‘Exposed: Voyeurism, Surveillance, & the Camera Since 1870’

Book Design

Catalogue design for an exhibition that examines photography's role in voyeuristic observation.

Cell-phone cameras, reality television and YouTube are innovations in making private images public, but photography has lent itself to “invasive looking” since the invention of the medium. Exposed: Voyeurism, Surveillance, and the Camera Since 1870, now in its final weeks at SFMOMA, is a major survey that examines the historical and contemporary context of surreptitious images.

Pentagram has designed the catalogue for the exhibition, which features more than 200 photographs, installations and video pieces by artists including Brassaï, Henri Cartier-Bresson, Man Ray, Lee Miller, Walker Evans, Robert Frank, Helmut Newton, Guy Bourdin, Nan Goldin, Robert Mapplethorpe and Philip Lorca DiCorcia, as well as images made by professional journalists, government agencies and amateurs. The exhibition was co-organized by SFMOMA and Tate Modern.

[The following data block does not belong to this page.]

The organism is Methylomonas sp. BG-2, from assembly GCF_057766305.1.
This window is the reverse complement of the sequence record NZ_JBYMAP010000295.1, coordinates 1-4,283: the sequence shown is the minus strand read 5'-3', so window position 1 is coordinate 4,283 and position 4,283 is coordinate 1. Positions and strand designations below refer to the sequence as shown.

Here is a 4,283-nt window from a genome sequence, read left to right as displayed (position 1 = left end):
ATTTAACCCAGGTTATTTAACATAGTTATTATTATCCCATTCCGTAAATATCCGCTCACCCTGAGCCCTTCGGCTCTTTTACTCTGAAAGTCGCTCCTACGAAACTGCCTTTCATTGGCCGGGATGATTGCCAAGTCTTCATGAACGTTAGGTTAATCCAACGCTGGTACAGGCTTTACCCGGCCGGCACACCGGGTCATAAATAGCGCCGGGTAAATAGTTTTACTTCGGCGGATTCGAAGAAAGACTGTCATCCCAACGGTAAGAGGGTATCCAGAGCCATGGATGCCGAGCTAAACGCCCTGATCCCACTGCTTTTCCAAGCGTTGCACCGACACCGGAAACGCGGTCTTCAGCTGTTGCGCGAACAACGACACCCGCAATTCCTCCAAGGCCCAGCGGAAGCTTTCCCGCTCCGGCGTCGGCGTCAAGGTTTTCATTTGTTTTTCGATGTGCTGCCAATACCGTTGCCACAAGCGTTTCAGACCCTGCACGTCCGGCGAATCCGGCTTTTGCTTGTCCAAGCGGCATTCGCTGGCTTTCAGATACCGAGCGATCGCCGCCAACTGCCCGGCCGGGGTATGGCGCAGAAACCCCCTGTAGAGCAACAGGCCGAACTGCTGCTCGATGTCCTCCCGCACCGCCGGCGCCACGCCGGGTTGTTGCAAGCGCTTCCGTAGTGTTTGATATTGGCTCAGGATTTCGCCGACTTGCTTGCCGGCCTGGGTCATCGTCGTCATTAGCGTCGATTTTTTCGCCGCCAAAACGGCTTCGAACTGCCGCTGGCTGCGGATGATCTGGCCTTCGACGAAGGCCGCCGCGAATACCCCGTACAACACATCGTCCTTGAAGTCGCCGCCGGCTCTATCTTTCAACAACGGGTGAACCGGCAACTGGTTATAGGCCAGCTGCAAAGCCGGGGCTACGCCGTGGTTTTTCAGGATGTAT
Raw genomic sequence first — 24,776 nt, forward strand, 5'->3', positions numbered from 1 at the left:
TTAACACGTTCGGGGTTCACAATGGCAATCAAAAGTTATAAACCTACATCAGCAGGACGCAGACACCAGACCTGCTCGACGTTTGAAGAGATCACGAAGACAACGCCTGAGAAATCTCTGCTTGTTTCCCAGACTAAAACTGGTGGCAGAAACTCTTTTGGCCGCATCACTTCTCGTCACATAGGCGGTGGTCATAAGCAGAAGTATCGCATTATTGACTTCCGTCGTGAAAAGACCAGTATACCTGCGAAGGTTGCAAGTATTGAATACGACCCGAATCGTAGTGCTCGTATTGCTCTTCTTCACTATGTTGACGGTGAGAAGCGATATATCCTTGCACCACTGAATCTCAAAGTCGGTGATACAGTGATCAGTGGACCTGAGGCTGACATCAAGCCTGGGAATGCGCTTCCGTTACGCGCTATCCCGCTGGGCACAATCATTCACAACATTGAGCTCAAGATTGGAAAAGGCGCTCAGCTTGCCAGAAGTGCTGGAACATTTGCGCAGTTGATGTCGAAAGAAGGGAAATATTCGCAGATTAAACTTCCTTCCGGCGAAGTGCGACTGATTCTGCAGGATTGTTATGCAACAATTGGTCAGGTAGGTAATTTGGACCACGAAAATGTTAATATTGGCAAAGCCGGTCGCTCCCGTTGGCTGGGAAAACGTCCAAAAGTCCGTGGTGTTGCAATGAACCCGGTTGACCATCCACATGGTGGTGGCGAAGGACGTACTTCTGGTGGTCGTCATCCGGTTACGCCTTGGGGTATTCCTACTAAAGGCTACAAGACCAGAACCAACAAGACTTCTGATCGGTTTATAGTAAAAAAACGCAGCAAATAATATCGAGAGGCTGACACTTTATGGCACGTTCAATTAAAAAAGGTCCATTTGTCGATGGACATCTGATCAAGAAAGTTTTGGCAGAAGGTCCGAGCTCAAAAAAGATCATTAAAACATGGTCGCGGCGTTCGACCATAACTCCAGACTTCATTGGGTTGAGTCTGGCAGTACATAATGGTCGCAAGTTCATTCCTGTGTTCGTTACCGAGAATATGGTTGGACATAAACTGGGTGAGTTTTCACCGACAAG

The catalogue design presents the images at an intimate scale. Like the exhibition, the book has been divided into five themes of “forbidden looking": “The Unseen Photographer,” about the use of hidden cameras in public, from “detective cameras” to the work of street photographers like Weegee and Walker Evans; “Voyeurism and Desire,” on photography and voyeuristic sexuality; “Celebrity and the Public Gaze,” including paparazzi, “Witnessing Violence,” on photojournalism; and “Surveillance,” ranging from government reconnaissance to work by contemporary artists like Bruce Nauman and Thomas Ruff.

New York
Abbott Miller
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